Stains & molecular markers

Topic Completed: 1 January 2014

Minor changes: 7 April 2021

Copyright: 2002-2021,, Inc.

PubMed Search: MLH1 [title]

Maryam Abdelghani, M.D.
Brian Quigley, M.D.
Page views in 2020: 5,617
Page views in 2021 to date: 1,731
Cite this page: Abdelghani M. MLH1. website. Accessed April 19th, 2021.
Definition / general
  • Mismatch repair gene
  • Mutations associated with Lynch syndrome (hereditary non-polyposis colon cancer) and some cases of sporadic colon cancer
  • Also called MutL homolog 1 colon cancer nonpolyposis type 2 (NCBI-Gene), hMLH1
  • 90% of cases of Lynch syndrome (hereditary non-polyposis colon cancer) are due to autosomal dominant inheritance of a mutation in MLH1 (50%) or MSH2 (40%)
  • Mutations may also occur in MSH6, PMS2 and PMS1 (10% combined) (Sao Paulo Med J 2009;127:46)
  • MLH1 inactivation causes high levels of microsatellite instability (MSI), which alters the cell’s ability to repair errors normally produced during DNA replication, which is associated with carcinogenesis
  • Nongenetic (acquired) inactivation of MLH1 or other mismatch repair genes is associated with 15% of sporadic colorectal carcinomas
  • Acquired promoter hypermethylation often occurs with global hypermethylation of gene promoters known as CpG island methylator phenotype
  • When CpG sites in promoter regions of both copies of MLH1 are hypermethylated, MLH1 expression is lost and genomic instability occurs (Arch Pathol Lab Med 2011;135:1269)
  • MLH1 expression may determine patterns of Kras mutation in colon carcinoma (Hum Mol Genet 2004;13:2303)
  • Loss of MLH1 expression commonly associated with serrated intestinal polyps (Am J Surg Pathol 2003;27:65, Am J Surg Pathol 2007;31:1742), colonic medullary carcinoma (Hum Pathol 2009;40:398)
  • Loss of MLH1 expression also present in ampullary carcinoma and precursor lesions (occasinally, Am J Surg Pathol 2009;33:691), breast cancer (44%, Hum Pathol 2008;39:672), endometrial and ovarian carcinoma with undifferentiated components (Mod Pathol 2010;23:781), uterine carcinosarcoma (33%, Mod Pathol 2011;24:1368)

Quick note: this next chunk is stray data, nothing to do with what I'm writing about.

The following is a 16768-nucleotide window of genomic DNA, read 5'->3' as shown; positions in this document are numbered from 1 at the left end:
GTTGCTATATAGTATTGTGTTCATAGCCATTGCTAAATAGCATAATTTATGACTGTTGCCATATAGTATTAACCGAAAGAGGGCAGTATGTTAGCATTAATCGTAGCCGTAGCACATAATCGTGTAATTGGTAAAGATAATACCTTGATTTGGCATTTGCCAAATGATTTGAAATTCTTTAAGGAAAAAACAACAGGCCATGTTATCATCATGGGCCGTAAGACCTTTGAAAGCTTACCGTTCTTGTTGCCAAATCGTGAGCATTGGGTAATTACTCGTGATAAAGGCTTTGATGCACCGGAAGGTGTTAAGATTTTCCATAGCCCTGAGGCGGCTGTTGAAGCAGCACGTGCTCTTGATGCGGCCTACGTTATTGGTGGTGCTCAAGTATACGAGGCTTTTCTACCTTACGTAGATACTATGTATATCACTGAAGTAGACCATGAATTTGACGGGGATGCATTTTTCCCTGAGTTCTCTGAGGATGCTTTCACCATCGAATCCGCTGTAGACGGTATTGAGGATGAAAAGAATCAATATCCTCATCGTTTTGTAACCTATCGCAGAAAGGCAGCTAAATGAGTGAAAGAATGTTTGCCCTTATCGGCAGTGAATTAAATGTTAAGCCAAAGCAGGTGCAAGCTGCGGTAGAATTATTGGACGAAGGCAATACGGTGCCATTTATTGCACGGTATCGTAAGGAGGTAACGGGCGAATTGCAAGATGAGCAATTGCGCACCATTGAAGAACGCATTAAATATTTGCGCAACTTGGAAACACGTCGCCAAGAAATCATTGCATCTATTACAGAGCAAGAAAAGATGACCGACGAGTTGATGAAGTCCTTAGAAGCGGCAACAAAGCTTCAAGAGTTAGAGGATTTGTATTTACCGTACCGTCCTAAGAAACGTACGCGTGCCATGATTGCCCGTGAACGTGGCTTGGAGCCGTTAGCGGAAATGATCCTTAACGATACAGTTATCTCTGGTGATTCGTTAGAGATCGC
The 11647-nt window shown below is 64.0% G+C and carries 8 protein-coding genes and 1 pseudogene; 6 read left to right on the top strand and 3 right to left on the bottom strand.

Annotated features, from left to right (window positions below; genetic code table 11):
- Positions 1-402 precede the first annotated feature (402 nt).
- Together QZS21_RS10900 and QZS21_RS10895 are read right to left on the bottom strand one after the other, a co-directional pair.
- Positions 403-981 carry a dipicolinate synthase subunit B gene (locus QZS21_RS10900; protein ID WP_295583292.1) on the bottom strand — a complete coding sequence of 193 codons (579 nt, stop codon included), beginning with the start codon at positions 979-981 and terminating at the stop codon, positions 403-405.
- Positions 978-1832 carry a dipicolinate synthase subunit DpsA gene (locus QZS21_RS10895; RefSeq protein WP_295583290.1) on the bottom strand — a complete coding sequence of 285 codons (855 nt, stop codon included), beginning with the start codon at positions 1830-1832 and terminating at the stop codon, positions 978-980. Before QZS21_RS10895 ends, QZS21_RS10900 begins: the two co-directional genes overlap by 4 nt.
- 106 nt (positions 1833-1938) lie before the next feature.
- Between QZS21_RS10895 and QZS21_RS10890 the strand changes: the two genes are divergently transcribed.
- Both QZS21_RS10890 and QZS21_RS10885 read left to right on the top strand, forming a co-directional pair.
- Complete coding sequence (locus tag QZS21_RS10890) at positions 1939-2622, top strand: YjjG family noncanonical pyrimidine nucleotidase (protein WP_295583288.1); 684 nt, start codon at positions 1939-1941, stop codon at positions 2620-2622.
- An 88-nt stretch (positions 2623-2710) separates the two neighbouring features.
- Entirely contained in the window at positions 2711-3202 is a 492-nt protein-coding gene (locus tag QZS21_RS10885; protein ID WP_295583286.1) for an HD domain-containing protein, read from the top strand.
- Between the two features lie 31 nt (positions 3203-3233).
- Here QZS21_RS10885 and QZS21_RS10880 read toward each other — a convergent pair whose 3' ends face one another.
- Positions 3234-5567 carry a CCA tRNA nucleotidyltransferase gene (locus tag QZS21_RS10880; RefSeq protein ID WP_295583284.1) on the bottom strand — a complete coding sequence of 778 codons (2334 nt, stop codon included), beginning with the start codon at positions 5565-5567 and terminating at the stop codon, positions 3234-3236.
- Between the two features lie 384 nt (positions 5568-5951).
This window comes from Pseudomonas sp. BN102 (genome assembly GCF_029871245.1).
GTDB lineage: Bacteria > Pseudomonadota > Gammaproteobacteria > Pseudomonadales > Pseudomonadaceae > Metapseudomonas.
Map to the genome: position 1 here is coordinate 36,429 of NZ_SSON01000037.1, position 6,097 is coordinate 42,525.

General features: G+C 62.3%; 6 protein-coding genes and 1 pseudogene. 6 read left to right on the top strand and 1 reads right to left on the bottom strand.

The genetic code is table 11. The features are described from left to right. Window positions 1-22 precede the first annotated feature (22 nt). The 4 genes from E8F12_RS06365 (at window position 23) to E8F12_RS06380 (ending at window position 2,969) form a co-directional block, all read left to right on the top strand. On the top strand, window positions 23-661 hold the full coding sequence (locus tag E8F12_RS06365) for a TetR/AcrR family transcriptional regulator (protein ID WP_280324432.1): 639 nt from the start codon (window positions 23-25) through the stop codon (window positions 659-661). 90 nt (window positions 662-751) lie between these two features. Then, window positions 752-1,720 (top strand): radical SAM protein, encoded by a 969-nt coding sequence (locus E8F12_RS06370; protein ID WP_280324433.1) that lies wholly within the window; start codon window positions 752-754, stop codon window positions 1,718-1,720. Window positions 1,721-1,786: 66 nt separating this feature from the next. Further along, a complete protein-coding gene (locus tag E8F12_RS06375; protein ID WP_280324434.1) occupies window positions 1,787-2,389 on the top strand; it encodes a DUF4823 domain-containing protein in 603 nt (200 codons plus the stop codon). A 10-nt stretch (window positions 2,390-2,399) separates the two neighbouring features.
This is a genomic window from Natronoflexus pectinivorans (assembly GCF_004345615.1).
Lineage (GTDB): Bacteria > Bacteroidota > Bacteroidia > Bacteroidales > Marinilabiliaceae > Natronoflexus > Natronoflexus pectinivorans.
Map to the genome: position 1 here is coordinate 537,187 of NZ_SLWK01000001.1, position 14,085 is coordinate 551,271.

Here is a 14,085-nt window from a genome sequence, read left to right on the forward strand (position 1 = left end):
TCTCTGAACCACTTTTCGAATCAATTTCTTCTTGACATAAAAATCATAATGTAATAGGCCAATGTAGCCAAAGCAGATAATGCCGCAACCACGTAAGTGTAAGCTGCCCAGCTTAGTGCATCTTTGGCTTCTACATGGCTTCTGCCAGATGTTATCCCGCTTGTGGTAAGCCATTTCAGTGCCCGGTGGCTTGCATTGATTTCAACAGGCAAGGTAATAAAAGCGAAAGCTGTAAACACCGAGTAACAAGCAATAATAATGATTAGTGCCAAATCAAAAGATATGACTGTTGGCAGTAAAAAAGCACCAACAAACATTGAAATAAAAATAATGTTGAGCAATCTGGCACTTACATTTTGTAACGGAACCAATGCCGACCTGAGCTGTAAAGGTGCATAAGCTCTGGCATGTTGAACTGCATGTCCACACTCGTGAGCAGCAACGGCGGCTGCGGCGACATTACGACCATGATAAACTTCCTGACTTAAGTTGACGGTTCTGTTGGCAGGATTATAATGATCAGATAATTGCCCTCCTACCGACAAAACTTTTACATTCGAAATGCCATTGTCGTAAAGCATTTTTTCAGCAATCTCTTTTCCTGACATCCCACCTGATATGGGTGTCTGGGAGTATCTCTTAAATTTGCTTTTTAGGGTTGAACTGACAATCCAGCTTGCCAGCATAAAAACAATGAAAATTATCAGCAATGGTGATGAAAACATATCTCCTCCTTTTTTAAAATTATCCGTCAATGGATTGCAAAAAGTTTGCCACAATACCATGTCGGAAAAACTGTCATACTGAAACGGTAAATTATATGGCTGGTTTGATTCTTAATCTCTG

Diagrams / tables

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Colorectal carcinoma: MMR status

  • Any nuclear staining is considered retained (normal); loss of nuclear staining (with positive directly adjacent internal control) indicates an abnormal result, with caveats:
    • When MLH1 is lost by IHC, PMS2 should also be lost
    • Many colon carcinoma cases with loss of MLH1 expression show a few tiny scattered brown dots in tumor cell nuclei on IHC (still considered lost; correlate with PMS2 staining)
    • If a colon carcinoma has two distinct morphologies (e.g. gland-forming and mucinous) and MLH1 is lost by IHC in one component while retained in the other, this could still represent true loss and Lynch syndrome is a possibility (correlate with PMS2)
    • If there is no nuclear staining whatsoever in tumor or background cells, this is uninterpretable and may represent either a failed stain or (rarely) germline homozygous MLH1 mutation (correlate with control slides and PMS2)
  • Recommended to restrict test to experienced pathologists (Am J Surg Pathol 2008;32:1246), or to have quality assessment programs and classification guidelines (Hum Pathol 2010;41:1387)
  • Use molecular testing to follow up indefinite or aberrant staining results
Uses by pathologists
Microscopic (histologic) images

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Colorectal, gastric tumors

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Medullary carcinoma, MLH1-

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